A.G. Schneiderman Announces Agreement With Ontario County Sheriff's Office To Expand Language Access Services

Sheriff's Office Agrees To Improve Translation And Interpretation Services For A Growing Limited English Proficient (LEP) Community

Schneiderman: My Office Is Committed To Ensuring That All New Yorkers Have Meaningful Access To Vital Police Services, Regardless Of English Proficiency

CANANDAIGUA - Attorney General Eric T. Schneiderman today announced an agreement with the Ontario County Sheriff's Office to strengthen the Office’s ability to communicate with and serve the county’s Limited English Proficient (LEP) residents. The agreement will improve the process for providing and securing interpretation and translation services when needed. The Ontario County Sheriff’s Department protects and serves a growing LEP population in the Finger Lakes region. Approximately 2200 people in the County have the limited ability to read or understand English.  

"Access to important public safety and law enforcement services should not depend upon one’s ability to speak English," said Attorney General Schneiderman. "Working in cooperation with our office, the Ontario County Sheriff's Office has taken steps to ensure that personnel within the department are aware of the language needs of residents and able to respond accordingly." 

Working jointly with the Attorney General’s Civil Rights Bureau, the Ontario County Sheriff's Office has agreed to improve policies and practices concerning language access for individuals with limited English proficiency. Among the steps that the Office will take are: the adoption of a written language access policy outlining protocols to be followed by officers; training for officers on its revised language access policy; efforts to recruit bilingual officers; translation of important vital documents such as incident reports and Miranda warnings; and periodically convening with the Attorney General's Office to review implementation of its plan. The department will also refrain from contacting federal enforcement agencies solely for the purpose of meeting the office’s translation and interpretation needs.

The Ontario County Sheriff’s Department joins a growing list of law enforcement agencies across the state that are working cooperatively with Attorney General Schneiderman’s Office to improve language access for New Yorkers, including the Nassau County Police Department, the Rochester Police Department, and the Middletown Police Department. Approximately two and a half million New Yorkers do not speak English as their primary language, and have a limited ability to read, speak, write, or understand English. Ontario County, in particular, has a growing Hispanic population with many LEP residents.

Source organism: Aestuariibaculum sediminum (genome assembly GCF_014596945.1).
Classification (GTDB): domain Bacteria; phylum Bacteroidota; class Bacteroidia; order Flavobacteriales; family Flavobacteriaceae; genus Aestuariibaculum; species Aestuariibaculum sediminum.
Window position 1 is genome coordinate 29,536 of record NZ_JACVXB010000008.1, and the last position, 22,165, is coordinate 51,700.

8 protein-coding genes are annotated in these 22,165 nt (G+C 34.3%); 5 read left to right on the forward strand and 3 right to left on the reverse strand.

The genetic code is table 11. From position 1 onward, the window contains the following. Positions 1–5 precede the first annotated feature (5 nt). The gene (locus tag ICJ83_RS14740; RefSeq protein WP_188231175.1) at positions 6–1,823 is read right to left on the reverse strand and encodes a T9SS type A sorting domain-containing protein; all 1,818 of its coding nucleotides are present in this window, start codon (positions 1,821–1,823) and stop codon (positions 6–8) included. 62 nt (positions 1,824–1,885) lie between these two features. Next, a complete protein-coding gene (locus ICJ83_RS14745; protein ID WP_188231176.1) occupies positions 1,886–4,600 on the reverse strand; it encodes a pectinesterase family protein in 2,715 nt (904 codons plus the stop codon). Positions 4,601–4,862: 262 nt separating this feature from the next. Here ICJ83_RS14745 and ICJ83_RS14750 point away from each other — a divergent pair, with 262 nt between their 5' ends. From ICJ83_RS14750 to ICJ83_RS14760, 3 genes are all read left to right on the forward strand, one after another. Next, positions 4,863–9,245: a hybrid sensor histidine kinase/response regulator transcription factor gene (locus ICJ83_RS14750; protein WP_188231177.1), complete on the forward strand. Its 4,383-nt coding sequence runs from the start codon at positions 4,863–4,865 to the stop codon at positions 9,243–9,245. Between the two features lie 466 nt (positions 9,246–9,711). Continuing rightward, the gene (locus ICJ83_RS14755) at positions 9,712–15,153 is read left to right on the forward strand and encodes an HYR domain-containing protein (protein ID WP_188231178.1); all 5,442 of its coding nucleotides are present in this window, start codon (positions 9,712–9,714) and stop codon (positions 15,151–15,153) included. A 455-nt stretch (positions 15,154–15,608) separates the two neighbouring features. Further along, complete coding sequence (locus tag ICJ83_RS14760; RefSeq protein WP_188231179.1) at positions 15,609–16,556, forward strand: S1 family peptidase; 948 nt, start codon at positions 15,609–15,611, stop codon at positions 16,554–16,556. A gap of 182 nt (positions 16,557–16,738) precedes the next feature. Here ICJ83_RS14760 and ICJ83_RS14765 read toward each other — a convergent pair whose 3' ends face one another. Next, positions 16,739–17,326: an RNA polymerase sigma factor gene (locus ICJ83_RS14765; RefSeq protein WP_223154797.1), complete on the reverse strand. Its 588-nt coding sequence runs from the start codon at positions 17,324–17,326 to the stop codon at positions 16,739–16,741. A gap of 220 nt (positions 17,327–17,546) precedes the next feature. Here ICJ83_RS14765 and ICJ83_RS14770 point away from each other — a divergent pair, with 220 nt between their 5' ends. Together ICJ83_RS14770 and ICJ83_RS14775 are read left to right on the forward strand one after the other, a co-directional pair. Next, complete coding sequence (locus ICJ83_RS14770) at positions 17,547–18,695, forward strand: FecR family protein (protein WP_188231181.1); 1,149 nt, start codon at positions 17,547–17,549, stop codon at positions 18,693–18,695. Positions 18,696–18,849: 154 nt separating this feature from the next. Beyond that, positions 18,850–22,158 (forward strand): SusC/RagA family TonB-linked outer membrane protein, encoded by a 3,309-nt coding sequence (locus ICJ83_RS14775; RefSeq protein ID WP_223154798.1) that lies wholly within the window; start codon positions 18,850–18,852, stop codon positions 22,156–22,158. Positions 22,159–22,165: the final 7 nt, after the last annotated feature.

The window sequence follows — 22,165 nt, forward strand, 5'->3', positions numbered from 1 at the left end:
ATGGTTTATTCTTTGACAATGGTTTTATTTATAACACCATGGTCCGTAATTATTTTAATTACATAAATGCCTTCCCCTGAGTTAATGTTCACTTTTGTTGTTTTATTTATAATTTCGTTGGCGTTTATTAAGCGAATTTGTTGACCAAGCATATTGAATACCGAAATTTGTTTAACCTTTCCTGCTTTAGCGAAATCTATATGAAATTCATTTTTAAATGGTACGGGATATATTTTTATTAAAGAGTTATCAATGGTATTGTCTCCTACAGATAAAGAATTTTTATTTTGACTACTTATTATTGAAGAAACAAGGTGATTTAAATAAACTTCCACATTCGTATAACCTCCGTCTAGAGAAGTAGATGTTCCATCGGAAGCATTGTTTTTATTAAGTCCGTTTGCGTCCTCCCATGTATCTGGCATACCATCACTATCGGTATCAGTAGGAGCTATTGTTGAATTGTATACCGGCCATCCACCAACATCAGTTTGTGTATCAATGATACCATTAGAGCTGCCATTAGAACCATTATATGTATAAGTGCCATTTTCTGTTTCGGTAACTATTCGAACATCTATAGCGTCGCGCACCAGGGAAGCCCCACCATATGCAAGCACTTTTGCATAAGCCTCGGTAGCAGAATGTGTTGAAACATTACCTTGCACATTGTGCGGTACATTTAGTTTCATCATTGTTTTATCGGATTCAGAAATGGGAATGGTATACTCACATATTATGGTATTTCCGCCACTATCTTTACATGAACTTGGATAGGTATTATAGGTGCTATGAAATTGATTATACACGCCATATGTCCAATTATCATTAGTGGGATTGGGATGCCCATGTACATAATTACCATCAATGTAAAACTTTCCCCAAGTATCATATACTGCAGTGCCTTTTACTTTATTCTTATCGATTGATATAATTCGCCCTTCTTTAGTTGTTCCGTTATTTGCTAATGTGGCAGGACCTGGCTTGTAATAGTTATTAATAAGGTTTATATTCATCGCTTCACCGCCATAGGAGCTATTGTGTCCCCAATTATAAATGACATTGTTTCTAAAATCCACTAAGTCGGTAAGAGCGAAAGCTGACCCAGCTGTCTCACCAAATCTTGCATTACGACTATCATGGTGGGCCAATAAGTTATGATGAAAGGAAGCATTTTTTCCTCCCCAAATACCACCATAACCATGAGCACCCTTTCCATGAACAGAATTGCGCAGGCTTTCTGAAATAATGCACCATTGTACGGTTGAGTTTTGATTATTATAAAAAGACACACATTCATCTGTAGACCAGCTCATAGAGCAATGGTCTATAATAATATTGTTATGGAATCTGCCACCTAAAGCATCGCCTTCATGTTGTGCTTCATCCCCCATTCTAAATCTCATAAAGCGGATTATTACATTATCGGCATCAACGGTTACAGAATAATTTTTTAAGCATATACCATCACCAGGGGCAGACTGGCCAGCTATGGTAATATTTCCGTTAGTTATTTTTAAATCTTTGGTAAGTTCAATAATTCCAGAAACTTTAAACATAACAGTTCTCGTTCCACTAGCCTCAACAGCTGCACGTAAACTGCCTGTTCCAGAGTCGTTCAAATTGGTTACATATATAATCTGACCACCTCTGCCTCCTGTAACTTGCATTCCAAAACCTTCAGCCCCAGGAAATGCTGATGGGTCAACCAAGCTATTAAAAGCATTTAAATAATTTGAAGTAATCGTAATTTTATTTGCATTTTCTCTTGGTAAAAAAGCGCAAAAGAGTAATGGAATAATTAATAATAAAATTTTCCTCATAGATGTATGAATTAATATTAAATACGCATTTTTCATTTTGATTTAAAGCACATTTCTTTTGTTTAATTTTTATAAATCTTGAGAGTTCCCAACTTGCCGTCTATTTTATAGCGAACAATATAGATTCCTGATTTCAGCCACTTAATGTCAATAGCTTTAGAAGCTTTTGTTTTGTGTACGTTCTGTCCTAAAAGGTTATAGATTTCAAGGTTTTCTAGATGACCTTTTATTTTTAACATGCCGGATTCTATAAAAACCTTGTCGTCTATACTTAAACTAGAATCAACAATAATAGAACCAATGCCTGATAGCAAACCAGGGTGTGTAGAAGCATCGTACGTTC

Sheriff Phillip C. Povero of the Ontario County Sheriff’s Department said, “My Office is committed to delivering effective and responsive law enforcement services to all citizens of Ontario County, no matter what language they speak, whenever we are called upon. The Ontario County Office of the Sheriff is pleased to have worked with the Attorney General's Office to strengthen our ability to serve all communities regardless of their language skills and ability while, also, joining with the Attorney General to enhance the quality of life for all in Ontario County.” 

Ramona Palmer of the Victim Resource Center of Finger Lakes Region said, "As advocates working on behalf of some of the most vulnerable populations in the Finger Lakes Region, including domestic violence victims and migrant workers, we deem it critical that our local law enforcement agencies are able to serve and protect all communities regardless of their ability to speak English. Ontario County Sheriff's Office, with whom we've worked cooperatively before, has agreed to take important steps that will eliminate language barriers and help ensure greater protection for victims, witnesses and the public at large. We thank Attorney General Eric Schneiderman for promoting language access across the state of New York.

This initiative is being handled by Assistant Attorney General Allegra Chapman of the Civil Rights Bureau. The Civil Rights Bureau, led by Bureau Chief Kristen Clarke, is part of the Social Justice Division, led by Executive Deputy Attorney General for Social Justice Alvin Bragg. Debra Martin, Assistant Attorney General-in-Charge of the Rochester Regional Office, also provided assistance.

The Civil Rights Bureau is committed to promoting civil rights compliance across New York State. To file a complaint with the Bureau, contact 212-416-8250 or Civil.Rights@ag.ny.gov

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